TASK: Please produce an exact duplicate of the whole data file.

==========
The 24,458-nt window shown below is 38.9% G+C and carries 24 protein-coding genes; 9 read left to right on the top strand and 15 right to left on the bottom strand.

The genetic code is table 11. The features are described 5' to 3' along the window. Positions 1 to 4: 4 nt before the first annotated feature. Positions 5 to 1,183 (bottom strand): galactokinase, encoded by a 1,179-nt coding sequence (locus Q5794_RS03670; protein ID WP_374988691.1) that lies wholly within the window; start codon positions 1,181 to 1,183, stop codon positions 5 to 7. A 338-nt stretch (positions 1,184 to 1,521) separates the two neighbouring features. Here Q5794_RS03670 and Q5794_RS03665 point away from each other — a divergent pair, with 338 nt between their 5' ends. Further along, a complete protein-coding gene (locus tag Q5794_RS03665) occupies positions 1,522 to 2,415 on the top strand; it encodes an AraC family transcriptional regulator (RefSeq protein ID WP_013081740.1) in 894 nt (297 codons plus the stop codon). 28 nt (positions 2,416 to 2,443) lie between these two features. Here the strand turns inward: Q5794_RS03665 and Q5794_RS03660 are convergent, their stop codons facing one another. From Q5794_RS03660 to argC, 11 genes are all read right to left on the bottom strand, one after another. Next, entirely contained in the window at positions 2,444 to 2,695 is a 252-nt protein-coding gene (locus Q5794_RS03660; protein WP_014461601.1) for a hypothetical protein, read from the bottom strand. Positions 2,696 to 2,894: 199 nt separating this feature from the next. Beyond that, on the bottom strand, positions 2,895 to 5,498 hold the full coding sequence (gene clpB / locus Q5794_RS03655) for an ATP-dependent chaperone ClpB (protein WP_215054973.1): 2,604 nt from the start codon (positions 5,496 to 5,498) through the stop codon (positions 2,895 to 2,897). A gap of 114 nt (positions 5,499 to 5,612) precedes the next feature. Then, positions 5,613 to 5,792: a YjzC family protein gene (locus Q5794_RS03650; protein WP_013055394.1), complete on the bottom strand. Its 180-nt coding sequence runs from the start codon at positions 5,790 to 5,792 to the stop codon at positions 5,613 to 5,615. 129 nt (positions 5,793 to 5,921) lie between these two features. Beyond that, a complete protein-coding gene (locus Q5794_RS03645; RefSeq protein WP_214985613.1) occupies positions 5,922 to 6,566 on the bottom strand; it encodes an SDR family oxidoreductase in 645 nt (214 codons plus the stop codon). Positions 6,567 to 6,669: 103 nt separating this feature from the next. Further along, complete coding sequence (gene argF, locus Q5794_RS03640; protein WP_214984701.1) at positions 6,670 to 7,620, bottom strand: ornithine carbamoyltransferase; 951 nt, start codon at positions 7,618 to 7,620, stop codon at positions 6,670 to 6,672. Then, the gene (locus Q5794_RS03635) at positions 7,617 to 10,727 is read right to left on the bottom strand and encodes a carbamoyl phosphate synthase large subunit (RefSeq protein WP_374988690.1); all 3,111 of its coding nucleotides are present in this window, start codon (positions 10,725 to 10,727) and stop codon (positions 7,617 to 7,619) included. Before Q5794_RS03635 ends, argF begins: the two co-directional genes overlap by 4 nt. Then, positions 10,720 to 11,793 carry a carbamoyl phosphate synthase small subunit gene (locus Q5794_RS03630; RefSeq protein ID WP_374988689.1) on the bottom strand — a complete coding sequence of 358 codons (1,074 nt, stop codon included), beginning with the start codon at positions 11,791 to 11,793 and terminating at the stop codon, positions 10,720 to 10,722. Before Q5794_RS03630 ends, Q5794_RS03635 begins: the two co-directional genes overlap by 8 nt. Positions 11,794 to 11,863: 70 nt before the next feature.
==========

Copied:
The 24,458-nt window shown below is 38.9% G+C and carries 24 protein-coding genes; 9 read left to right on the top strand and 15 right to left on the bottom strand.

The genetic code is table 11. The features are described 5' to 3' along the window. Positions 1 to 4: 4 nt before the first annotated feature. Positions 5 to 1,183 (bottom strand): galactokinase, encoded by a 1,179-nt coding sequence (locus Q5794_RS03670; protein ID WP_374988691.1) that lies wholly within the window; start codon positions 1,181 to 1,183, stop codon positions 5 to 7. A 338-nt stretch (positions 1,184 to 1,521) separates the two neighbouring features. Here Q5794_RS03670 and Q5794_RS03665 point away from each other — a divergent pair, with 338 nt between their 5' ends. Further along, a complete protein-coding gene (locus tag Q5794_RS03665) occupies positions 1,522 to 2,415 on the top strand; it encodes an AraC family transcriptional regulator (RefSeq protein ID WP_013081740.1) in 894 nt (297 codons plus the stop codon). 28 nt (positions 2,416 to 2,443) lie between these two features. Here the strand turns inward: Q5794_RS03665 and Q5794_RS03660 are convergent, their stop codons facing one another. From Q5794_RS03660 to argC, 11 genes are all read right to left on the bottom strand, one after another. Next, entirely contained in the window at positions 2,444 to 2,695 is a 252-nt protein-coding gene (locus Q5794_RS03660; protein WP_014461601.1) for a hypothetical protein, read from the bottom strand. Positions 2,696 to 2,894: 199 nt separating this feature from the next. Beyond that, on the bottom strand, positions 2,895 to 5,498 hold the full coding sequence (gene clpB / locus Q5794_RS03655) for an ATP-dependent chaperone ClpB (protein WP_215054973.1): 2,604 nt from the start codon (positions 5,496 to 5,498) through the stop codon (positions 2,895 to 2,897). A gap of 114 nt (positions 5,499 to 5,612) precedes the next feature. Then, positions 5,613 to 5,792: a YjzC family protein gene (locus Q5794_RS03650; protein WP_013055394.1), complete on the bottom strand. Its 180-nt coding sequence runs from the start codon at positions 5,790 to 5,792 to the stop codon at positions 5,613 to 5,615. 129 nt (positions 5,793 to 5,921) lie between these two features. Beyond that, a complete protein-coding gene (locus Q5794_RS03645; RefSeq protein WP_214985613.1) occupies positions 5,922 to 6,566 on the bottom strand; it encodes an SDR family oxidoreductase in 645 nt (214 codons plus the stop codon). Positions 6,567 to 6,669: 103 nt separating this feature from the next. Further along, complete coding sequence (gene argF, locus Q5794_RS03640; protein WP_214984701.1) at positions 6,670 to 7,620, bottom strand: ornithine carbamoyltransferase; 951 nt, start codon at positions 7,618 to 7,620, stop codon at positions 6,670 to 6,672. Then, the gene (locus Q5794_RS03635) at positions 7,617 to 10,727 is read right to left on the bottom strand and encodes a carbamoyl phosphate synthase large subunit (RefSeq protein WP_374988690.1); all 3,111 of its coding nucleotides are present in this window, start codon (positions 10,725 to 10,727) and stop codon (positions 7,617 to 7,619) included. Before Q5794_RS03635 ends, argF begins: the two co-directional genes overlap by 4 nt. Then, positions 10,720 to 11,793 carry a carbamoyl phosphate synthase small subunit gene (locus Q5794_RS03630; RefSeq protein ID WP_374988689.1) on the bottom strand — a complete coding sequence of 358 codons (1,074 nt, stop codon included), beginning with the start codon at positions 11,791 to 11,793 and terminating at the stop codon, positions 10,720 to 10,722. Before Q5794_RS03630 ends, Q5794_RS03635 begins: the two co-directional genes overlap by 8 nt. Positions 11,794 to 11,863: 70 nt before the next feature.